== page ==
In today’s fast-paced business environment, change is a constant. You have to be mentally strong and nimble to get to the top and to stay there.
The principles I used to make it to the Olympics will help you develop the mental toughness and attitude of a champion.
1. Don’t worry about what others think.
Athletes are advised not to read their press clippings. Why? Because you don’t want your attitude to be affected by other people’s opinion. What other people think is completely subjective because it’s based on where they are in life. Some people will think your performance is stellar, and others won’t be impressed. Just focus on your goals and your daily actions.
2. It’s OK to make mistakes.
If you’re not making mistakes, you’re playing it too safe and you’re not trying hard enough. View them as learning opportunities. Without mistakes, you’ll always be average.
At the beginning of the luge season, we slide on sharp steels. Sharp steels have a lot of traction, but they cause you to slide slow. As the season progresses, we gradually round our steels in order to slide faster. We trade traction for speed. When we start crashing, we back it up a bit.
You must be willing to take risks so you can see what your true limits are.
3. Don’t try to impress others, perform for yourself.
As soon as you take your eyes away from your “why,” you’ll lose your passion and your motivation. Keep your why fresh in your mind, and don’t waste time trying to impress others.
4. Focus on what you can control.
The only things you and I can control are our thoughts and our actions. I can control how hard I train, what I eat, who I associate with, what I read, etc., but I can’t control what my competition does. On race day, if I know I did everything I could to prepare, I can feel proud of myself regardless of the results.
Don’t worry about your competition or the economy. Focus on what you can do in the next 15 minutes to move your business forward.
5. Don’t get hung by the tongue.
Watch your self-talk. Keep it positive. Don’t badmouth yourself or others.
What you say determines what you think, and what you think determines what you do. Your actions become your habits, and your habits predict your results. It all starts with your own self-talk.
6. Take responsibility for your performance.
The luge is the only Olympic sport timed to the 1/1000th of a second. We take four runs, and the athlete with the lowest total time wins. If we have a slow time, we can’t blame the judges, the wind or anything else. It’s all about how we prepared our sled and how we drove the course.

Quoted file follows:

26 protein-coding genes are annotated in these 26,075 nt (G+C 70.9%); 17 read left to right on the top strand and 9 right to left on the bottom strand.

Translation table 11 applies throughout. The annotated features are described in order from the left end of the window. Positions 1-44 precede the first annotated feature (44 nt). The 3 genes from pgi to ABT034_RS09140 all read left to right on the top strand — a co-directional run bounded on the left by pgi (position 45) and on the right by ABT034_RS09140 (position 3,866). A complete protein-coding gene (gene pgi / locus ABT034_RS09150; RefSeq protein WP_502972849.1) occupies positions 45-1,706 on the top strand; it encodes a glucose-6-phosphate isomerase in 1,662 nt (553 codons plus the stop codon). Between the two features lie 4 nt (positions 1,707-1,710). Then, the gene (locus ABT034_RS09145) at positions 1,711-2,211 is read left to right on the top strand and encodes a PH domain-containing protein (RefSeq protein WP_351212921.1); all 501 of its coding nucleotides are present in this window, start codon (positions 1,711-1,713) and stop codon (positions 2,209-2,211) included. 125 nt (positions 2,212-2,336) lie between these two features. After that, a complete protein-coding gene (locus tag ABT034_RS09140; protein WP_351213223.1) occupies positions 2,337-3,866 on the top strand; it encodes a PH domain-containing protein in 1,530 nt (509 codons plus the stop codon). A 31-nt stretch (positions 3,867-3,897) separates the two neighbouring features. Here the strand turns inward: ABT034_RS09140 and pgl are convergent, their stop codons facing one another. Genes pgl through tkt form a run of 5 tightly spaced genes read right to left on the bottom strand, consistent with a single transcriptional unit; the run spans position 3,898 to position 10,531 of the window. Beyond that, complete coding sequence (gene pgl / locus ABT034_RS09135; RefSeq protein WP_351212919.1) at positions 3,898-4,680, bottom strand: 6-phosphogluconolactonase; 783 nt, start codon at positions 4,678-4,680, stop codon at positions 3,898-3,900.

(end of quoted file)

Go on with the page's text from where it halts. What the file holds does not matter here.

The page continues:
If you’re not getting the results you want, talk to your mentor and make an adjustment so you can improve your performance next time.
7. Aim for improvement, not perfection.
Perfectionists seldom accomplish much because they wait for everything to be perfect before they even get started. But conditions will never be perfect. You just have to start.
Take a step forward and get some coaching from someone who has already done what you want to do. Get feedback, then take more action and continue. By alternating action with feedback, you’ll constantly improve, and the results will take care of themselves.
8. Celebrate your successes.
Take time to celebrate the small successes on the way to reaching your big goals. Celebrating lets your subconscious mind know that you did well and refuels you emotionally for the next push. And don’t forget to have fun. The more fun you have, the better you’ll perform because you’ll be looser, less stressed and more likely to get in the zone. Next time you’re about to accomplish something, ask yourself, “What would be a fun way to do this?”
9. Stay in the moment.
Put on your blinders and focus only on what you are doing right now. When you’re at work, focus on work. When you’re at home, focus on family.
At the beginning of a luge run, I focus on one thing at a time. When I’m pulling from the start handles, I focus on the pull. When I’m paddling, I focus on the paddles. When I’m settling down on the sled from sitting down to laying down, I focus on the settle. And then I focus 100% on steering the section of the curve that I’m sliding on. That’s the only way I have a chance of doing my best down the whole run.
Focus on what you are doing right now, and you’ll perform to your higher potential.
10. Focus on the journey and the destination.
Focus on the journey to enjoy the road to success. Stay clear on your purpose and your destination so you stay on course.
Looking back, I can see that getting to compete in four Winter Olympics was incredible, but my favorite moments were the good times our teammates had when traveling from track to track. The friendships I made and the person I became were byproducts of pursuing the Olympic dream.
Follow these simple tips, and you’ll win the gold medal at work and in life.